However, according to Harlow and Harlow (1962), the attachment is not only based on the provision of food but also on contact comfort as seen on the behaviour of rhesus monkeys. The infant monkeys were placed in a cage with a two wired mesh cylinders and with a face. One was bare and provided milk to the baby monkey (lacteal mother) whilst the other one was covered with cloth providing (contact comfort). Harlow and Harlow (1962) have shown that providing food was not efficient for the formation of attachment as baby monkeys preferred the cloth-covered cylinder as a secure base. Though, the cloth covered did not give sufficient “love” to enable healthy psychological development because the monkeys developed some difficulties with mating and parenting. In another experiment, Harlow and Harlow (1962) demonstrated that affectional bond can not only occur between a caregiver and a child but also between infants.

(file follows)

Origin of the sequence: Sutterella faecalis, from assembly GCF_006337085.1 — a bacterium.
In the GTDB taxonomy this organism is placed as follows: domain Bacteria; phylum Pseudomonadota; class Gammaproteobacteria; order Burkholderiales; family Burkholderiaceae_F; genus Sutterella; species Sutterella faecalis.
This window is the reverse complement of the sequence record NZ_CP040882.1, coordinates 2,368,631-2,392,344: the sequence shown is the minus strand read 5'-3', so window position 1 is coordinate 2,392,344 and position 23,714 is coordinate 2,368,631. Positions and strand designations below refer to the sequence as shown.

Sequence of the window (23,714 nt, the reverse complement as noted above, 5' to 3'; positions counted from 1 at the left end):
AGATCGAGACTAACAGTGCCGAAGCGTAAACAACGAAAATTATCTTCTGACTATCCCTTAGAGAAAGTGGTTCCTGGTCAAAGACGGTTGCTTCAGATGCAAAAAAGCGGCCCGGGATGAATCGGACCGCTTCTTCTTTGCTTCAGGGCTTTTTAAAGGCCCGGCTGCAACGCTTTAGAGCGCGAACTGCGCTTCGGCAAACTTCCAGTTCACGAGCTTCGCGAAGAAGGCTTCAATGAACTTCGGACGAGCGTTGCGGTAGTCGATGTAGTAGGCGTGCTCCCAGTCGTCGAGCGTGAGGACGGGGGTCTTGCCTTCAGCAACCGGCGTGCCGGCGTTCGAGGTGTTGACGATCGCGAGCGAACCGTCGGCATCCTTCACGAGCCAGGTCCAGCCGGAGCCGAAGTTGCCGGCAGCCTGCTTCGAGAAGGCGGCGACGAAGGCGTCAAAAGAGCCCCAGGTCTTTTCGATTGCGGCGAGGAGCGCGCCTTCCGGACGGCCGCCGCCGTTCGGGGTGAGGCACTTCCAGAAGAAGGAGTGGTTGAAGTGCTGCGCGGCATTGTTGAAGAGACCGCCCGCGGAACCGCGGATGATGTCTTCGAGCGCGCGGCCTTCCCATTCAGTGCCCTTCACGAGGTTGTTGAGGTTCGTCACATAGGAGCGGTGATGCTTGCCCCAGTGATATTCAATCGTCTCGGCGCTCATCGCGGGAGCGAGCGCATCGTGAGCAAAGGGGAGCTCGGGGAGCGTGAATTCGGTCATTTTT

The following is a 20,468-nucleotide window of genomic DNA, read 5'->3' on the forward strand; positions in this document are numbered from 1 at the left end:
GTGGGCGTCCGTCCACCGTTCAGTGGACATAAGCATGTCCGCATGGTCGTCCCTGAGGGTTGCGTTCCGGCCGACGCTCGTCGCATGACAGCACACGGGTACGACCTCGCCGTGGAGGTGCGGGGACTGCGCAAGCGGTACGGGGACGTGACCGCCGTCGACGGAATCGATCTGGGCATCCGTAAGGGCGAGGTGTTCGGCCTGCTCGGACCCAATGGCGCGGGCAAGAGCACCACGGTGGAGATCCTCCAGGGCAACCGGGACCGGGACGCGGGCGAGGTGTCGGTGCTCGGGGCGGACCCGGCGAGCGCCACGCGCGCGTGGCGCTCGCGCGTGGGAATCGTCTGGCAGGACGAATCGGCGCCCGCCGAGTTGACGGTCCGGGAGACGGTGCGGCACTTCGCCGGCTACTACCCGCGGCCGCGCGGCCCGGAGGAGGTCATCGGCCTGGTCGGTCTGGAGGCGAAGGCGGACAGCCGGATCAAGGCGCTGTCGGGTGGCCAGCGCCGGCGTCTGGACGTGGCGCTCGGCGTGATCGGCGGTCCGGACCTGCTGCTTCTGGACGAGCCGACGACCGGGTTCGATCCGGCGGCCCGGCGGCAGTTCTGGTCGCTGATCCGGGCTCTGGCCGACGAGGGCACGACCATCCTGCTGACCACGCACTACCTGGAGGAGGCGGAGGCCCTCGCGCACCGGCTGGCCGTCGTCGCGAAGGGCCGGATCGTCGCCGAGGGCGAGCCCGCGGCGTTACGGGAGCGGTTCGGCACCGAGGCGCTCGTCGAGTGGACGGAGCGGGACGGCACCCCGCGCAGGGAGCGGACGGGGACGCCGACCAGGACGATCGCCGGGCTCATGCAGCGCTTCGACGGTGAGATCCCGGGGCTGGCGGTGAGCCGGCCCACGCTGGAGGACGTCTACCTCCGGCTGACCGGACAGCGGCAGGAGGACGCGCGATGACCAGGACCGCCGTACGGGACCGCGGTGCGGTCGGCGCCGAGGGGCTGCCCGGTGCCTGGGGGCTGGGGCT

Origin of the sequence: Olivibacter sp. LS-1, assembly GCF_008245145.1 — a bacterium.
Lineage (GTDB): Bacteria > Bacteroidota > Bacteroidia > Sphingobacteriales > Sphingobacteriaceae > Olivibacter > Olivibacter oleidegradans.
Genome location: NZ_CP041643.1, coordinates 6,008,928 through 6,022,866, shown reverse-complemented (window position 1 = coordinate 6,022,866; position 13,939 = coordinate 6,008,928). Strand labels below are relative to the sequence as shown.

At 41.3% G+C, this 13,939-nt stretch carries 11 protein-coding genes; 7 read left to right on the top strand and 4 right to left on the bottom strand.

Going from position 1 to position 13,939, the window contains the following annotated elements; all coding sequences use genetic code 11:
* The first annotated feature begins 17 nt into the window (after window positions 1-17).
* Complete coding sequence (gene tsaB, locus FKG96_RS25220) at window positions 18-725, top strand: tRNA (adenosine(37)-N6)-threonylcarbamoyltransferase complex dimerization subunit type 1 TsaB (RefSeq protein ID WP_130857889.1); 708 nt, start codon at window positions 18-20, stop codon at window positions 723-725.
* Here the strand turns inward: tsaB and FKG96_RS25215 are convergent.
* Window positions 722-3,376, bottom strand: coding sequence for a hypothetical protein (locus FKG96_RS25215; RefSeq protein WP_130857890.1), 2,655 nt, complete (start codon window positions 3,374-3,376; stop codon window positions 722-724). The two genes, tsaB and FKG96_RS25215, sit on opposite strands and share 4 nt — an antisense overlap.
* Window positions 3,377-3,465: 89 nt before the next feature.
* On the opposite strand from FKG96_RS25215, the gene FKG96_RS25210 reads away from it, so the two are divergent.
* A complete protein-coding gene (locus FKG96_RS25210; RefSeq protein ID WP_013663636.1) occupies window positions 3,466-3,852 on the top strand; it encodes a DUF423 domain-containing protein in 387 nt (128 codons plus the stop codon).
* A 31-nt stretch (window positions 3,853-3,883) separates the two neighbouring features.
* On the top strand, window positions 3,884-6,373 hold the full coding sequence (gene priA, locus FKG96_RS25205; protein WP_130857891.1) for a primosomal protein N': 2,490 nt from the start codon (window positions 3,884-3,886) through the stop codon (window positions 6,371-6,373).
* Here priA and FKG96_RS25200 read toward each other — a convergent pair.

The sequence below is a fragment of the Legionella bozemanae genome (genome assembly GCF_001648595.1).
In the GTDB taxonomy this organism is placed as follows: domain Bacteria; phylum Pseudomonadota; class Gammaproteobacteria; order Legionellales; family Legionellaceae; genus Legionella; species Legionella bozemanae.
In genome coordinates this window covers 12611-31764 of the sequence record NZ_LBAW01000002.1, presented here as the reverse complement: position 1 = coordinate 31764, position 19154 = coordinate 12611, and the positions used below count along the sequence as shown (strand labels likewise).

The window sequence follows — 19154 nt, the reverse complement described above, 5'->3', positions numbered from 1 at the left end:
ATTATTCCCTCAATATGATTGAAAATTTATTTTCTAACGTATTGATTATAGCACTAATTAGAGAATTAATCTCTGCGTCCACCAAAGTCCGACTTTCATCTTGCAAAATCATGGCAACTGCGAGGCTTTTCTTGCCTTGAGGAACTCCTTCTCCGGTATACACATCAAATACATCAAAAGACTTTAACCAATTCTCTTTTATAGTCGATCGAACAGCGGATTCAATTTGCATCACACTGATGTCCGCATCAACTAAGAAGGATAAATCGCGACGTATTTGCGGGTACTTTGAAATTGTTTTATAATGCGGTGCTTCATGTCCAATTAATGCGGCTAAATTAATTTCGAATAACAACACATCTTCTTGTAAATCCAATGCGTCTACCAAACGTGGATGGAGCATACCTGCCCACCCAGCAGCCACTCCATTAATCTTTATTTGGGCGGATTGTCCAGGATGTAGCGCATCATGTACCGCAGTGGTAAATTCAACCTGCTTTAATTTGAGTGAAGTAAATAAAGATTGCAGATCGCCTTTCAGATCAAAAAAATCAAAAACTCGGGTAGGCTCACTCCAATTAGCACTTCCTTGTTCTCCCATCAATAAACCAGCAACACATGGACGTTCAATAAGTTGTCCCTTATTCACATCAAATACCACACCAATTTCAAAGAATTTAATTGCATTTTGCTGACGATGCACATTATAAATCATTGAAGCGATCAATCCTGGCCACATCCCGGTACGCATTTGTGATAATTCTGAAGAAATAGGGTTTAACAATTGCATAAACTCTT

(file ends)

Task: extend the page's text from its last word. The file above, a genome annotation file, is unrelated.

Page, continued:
Freud (1924) showed during his psychosexual stages that attachment between mothers and child is formed through the first stage (oral pleasure). Bowlby, also Freudian, (1969) proposed that attachment was essential for survival and suggested that infants physically dependants on an adult for protection, care and nourishment because they are born with an innate tendency to form an attachment in order to increase their chance of survival. For nativist, attachment comes from a reciprocal process whereby adults are also pre-programmed to form an attachment with an infant. Social releasers ensure that an attachment is formed between the infant and the caregiver such as crying, smiling, cooing. Bowlby also suggested that these behaviours are innate in infants as infant need one special relation (primary attachment) also referred as a monotropy. He added that, they also form secondary attachment also known as hierarchy essential or emotional development.